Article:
How to Tune A Piano Yourself

April 5, 2008 at 7:04 pm 3 comments

According to a couple stats I ran across, there are 18 million pianos in the world or so, and 4000 people trained to tune them.

I’m checking out how one might go about tuning their own piano {gasp}.  Not that I will, just checking it out.  A good tuner is hard to find around here, and a well-used piano needs to be tuned every 6 months to a year.  Mine’s not had attention in a good fifteen years.  {Piano abuse, I’m sure}.

Checking out some youTube’s from generous self-taught tuners and professional tuners.

http://www.youtube.com/watch?v=8mCDICCMVto&NR=1 (Part 1)

http://www.youtube.com/watch?v=8kdzDGd0ol0&NR=1 (Part 2)

These amateur videos show good wisdom on not over-tuning a very out of tune piano.  He only did a few keys every few days to let the strings stretch, and even then, was tuning on a half step at a time.

If you don’t run into a lot of technical problems with broken, old strings, and don’t try to overdo, it seems time-consuming, but not actually that “hard”. 

I found it easier to watch youTube than to read to hear what they are talking about in terms of “beats”.  If you’ve tuned a guitar before, you can hear beat dissonance right away. 

The lower keys (8-10) have one string to tune, the lower mid-range, two strings, and the upper, high registered notes have three strings ALL of these strings have to be tuned to pitch.  That’s somewhere around 250 strings to tune a piano completely, and sometimes, by the time you’ve re-tensioned that many strings, you’ve pulled the tension on others back out and have to re-adjust.  {Whew}. 

Some strings must be muted, therefore, in order to tune others.  All cannot be tuned at the same time.  You tune one string, then tune the others to match it.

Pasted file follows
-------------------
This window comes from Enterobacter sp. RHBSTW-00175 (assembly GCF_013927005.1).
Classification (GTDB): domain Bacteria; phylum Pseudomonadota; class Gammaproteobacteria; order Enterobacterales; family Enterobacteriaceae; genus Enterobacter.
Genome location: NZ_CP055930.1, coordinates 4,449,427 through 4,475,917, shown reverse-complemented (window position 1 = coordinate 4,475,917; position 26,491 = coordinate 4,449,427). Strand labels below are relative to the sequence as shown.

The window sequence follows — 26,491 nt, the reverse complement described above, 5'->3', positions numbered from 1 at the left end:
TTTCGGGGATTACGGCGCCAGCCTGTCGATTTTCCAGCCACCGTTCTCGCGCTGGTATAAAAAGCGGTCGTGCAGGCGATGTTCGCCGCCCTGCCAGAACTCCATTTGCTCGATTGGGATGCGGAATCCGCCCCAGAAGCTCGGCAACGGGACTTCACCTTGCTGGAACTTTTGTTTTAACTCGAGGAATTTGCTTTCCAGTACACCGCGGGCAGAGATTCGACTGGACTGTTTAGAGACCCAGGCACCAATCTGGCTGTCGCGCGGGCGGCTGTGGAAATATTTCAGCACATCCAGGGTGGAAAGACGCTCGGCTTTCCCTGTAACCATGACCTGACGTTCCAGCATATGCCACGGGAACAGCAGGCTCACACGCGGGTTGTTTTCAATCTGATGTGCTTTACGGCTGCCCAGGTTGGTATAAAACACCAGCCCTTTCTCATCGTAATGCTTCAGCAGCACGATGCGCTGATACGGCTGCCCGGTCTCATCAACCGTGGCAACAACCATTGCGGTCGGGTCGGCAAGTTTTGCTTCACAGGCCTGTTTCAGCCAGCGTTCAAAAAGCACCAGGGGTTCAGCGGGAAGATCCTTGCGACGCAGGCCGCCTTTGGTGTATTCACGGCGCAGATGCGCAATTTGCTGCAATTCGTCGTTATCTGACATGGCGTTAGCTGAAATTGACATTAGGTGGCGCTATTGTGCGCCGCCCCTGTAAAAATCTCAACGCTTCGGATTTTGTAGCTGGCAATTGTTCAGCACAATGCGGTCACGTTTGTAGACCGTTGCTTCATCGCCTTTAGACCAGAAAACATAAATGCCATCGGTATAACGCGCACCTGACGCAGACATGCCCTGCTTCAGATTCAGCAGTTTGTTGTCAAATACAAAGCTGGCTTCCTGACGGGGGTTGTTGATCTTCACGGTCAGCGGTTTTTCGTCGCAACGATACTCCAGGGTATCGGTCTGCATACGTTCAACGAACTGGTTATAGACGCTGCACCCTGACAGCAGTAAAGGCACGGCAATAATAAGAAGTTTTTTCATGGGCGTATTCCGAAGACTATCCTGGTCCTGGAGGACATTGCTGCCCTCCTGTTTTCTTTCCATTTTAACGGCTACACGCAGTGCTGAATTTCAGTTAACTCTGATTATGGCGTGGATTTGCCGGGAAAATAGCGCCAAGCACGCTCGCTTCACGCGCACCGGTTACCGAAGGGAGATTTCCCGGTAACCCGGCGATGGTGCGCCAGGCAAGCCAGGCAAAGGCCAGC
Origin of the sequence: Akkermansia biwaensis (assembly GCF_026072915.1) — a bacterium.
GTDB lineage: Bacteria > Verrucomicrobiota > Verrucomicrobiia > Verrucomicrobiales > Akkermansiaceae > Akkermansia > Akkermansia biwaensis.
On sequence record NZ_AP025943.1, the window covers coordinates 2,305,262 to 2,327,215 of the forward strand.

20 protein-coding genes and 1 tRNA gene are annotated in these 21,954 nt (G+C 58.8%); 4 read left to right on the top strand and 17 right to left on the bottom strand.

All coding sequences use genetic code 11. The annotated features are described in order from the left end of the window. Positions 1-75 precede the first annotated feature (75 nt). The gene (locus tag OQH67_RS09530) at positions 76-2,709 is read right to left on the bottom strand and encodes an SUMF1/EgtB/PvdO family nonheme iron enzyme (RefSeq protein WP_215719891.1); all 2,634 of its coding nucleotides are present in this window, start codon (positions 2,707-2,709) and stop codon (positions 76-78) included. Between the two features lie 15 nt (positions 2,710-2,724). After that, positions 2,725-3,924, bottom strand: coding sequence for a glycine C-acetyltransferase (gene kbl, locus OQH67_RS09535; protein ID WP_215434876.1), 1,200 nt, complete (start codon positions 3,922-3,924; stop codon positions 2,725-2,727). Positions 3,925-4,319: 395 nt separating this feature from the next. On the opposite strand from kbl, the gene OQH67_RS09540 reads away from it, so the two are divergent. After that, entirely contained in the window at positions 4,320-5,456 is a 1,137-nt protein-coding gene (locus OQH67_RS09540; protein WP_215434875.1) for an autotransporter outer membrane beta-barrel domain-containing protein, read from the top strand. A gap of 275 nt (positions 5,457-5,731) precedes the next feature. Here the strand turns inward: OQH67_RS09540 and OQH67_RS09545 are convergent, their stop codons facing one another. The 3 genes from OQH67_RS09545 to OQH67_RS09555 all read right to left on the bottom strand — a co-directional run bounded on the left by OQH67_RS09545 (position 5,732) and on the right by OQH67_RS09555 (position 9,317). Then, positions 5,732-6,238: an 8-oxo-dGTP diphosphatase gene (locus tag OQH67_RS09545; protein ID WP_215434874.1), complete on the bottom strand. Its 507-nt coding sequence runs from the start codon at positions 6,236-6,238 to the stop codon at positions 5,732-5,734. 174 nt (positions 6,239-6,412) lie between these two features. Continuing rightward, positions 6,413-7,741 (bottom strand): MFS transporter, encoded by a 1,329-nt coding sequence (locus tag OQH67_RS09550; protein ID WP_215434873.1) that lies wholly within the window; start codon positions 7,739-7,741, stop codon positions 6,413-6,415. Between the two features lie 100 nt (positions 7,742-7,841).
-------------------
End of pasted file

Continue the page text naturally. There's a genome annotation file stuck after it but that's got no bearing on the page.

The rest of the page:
A very interesting read here says that the human ear hears the upper register out of tune when it is perfectly in tune.  I professional tuner knows this and will overshoot the upper register to allow for this fault in human hearing.  He says that this is why electronic keyboards were not able to duplicate real piano as of the time of this writing.

Lots of other videos and resources out there.  If I find any truly over the top, I’ll add them here for reference.

   

 

 

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Entry filed under: Everyday.

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3 Comments Add your own

  • 1. Stacey  |  April 5, 2008 at 7:21 pm

    Oh man… my piano has not been tuned since I was… oh… 13 or 14. So, almost the same amount of time as yours. That will be my first mission when I reclaim it from my parent’s house. No room in our cracker box now. 😦

    No need to tune keyboards. 😀

  • 2. Stacey  |  April 5, 2008 at 7:22 pm

    Oh, btw… I did know a good tuner in H-town.

    You could call Music Central and they could hook you up, too. I would remember the person’s name if I heard it. 😉

  • 3. Devin  |  July 9, 2008 at 2:50 am

    I am 15, and I am about to begin teaching my friends family piano lessons. They have an old, out of tune piano that probably has not been tuned in years. It has a few sticky keys too. I know it would be much safer to get a professional to tune it, but I think it would be fun to try it out for myself at least once, though it would take hours and hours… Anyway, it really all depends on if my friends parents would rather get a professional tuner, or let me have a shot at it. (I will tell them the risks, and prices of everything) It should run around the same ammount of money for a professional, that it would for a first timers tools. (about 60-80 dollars) Just in case you’re curious about my piano, it is electric, sadly. However, it has the weird upper, and lower range out of tune thingy accounted for. It feels as close, and sounds as close to a real piano as possible. I’m happy with it, until I move out, then I will try for a nice new REAL piano. Anyway, it is much MUCH safer to use a professional, but if you have a mind for engineering, and fixing problems, it could be really fun to try. (only try if you have the money to correct loose pins, and broken strings)

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